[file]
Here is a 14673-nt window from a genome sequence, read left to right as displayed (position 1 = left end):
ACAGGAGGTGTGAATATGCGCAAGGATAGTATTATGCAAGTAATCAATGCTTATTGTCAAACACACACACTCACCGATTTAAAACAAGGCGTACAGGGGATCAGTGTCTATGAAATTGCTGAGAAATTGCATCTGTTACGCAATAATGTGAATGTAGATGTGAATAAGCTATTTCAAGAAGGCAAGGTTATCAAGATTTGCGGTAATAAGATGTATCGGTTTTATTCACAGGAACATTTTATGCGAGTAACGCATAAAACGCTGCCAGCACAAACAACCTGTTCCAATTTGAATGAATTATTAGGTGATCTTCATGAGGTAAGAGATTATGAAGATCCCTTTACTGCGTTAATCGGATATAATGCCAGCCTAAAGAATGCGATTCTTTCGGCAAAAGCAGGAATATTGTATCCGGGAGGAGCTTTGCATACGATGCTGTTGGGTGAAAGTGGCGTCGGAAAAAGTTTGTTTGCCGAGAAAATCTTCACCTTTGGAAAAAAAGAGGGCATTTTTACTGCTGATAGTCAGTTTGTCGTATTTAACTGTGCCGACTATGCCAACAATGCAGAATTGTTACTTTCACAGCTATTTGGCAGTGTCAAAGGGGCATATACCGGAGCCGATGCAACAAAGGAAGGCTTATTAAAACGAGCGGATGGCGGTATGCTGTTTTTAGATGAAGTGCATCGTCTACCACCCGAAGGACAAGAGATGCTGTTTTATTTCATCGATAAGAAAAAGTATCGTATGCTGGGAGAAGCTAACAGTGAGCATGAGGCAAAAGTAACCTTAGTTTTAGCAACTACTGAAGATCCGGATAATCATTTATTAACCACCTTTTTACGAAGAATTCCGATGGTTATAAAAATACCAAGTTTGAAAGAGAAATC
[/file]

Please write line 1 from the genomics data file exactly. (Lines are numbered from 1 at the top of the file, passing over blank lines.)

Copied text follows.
Here is a 14673-nt window from a genome sequence, read left to right as displayed (position 1 = left end):